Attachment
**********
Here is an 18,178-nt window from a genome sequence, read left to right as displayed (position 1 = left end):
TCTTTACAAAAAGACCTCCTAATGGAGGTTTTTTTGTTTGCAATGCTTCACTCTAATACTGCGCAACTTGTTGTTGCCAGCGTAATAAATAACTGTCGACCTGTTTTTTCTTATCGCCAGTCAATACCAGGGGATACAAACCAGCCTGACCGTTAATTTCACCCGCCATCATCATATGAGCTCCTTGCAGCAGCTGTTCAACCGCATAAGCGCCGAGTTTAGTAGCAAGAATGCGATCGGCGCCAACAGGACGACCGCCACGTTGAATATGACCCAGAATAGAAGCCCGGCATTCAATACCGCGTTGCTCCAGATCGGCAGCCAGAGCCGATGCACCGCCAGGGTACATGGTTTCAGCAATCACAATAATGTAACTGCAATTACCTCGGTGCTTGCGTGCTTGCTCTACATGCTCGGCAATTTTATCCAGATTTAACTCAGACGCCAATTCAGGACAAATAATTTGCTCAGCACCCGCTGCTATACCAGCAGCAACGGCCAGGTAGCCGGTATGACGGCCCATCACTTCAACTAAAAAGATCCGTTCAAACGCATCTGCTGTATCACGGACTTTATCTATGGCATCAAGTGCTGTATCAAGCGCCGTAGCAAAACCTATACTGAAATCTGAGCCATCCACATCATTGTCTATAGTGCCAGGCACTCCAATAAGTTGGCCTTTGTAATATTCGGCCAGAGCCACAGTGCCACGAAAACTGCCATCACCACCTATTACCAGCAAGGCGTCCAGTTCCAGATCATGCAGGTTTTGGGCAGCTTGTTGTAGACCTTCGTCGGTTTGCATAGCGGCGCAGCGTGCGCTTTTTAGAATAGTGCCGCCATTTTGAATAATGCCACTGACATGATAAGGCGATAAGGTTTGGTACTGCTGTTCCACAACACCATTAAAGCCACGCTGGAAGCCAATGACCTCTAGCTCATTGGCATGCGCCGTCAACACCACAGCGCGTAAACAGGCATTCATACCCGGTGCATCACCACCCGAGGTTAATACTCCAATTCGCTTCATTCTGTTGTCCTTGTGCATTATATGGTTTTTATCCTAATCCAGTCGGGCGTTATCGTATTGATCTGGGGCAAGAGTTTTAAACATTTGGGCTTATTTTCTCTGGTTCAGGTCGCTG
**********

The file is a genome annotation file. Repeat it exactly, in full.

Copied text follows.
Here is an 18,178-nt window from a genome sequence, read left to right as displayed (position 1 = left end):
TCTTTACAAAAAGACCTCCTAATGGAGGTTTTTTTGTTTGCAATGCTTCACTCTAATACTGCGCAACTTGTTGTTGCCAGCGTAATAAATAACTGTCGACCTGTTTTTTCTTATCGCCAGTCAATACCAGGGGATACAAACCAGCCTGACCGTTAATTTCACCCGCCATCATCATATGAGCTCCTTGCAGCAGCTGTTCAACCGCATAAGCGCCGAGTTTAGTAGCAAGAATGCGATCGGCGCCAACAGGACGACCGCCACGTTGAATATGACCCAGAATAGAAGCCCGGCATTCAATACCGCGTTGCTCCAGATCGGCAGCCAGAGCCGATGCACCGCCAGGGTACATGGTTTCAGCAATCACAATAATGTAACTGCAATTACCTCGGTGCTTGCGTGCTTGCTCTACATGCTCGGCAATTTTATCCAGATTTAACTCAGACGCCAATTCAGGACAAATAATTTGCTCAGCACCCGCTGCTATACCAGCAGCAACGGCCAGGTAGCCGGTATGACGGCCCATCACTTCAACTAAAAAGATCCGTTCAAACGCATCTGCTGTATCACGGACTTTATCTATGGCATCAAGTGCTGTATCAAGCGCCGTAGCAAAACCTATACTGAAATCTGAGCCATCCACATCATTGTCTATAGTGCCAGGCACTCCAATAAGTTGGCCTTTGTAATATTCGGCCAGAGCCACAGTGCCACGAAAACTGCCATCACCACCTATTACCAGCAAGGCGTCCAGTTCCAGATCATGCAGGTTTTGGGCAGCTTGTTGTAGACCTTCGTCGGTTTGCATAGCGGCGCAGCGTGCGCTTTTTAGAATAGTGCCGCCATTTTGAATAATGCCACTGACATGATAAGGCGATAAGGTTTGGTACTGCTGTTCCACAACACCATTAAAGCCACGCTGGAAGCCAATGACCTCTAGCTCATTGGCATGCGCCGTCAACACCACAGCGCGTAAACAGGCATTCATACCCGGTGCATCACCACCCGAGGTTAATACTCCAATTCGCTTCATTCTGTTGTCCTTGTGCATTATATGGTTTTTATCCTAATCCAGTCGGGCGTTATCGTATTGATCTGGGGCAAGAGTTTTAAACATTTGGGCTTATTTTCTCTGGTTCAGGTCGCTG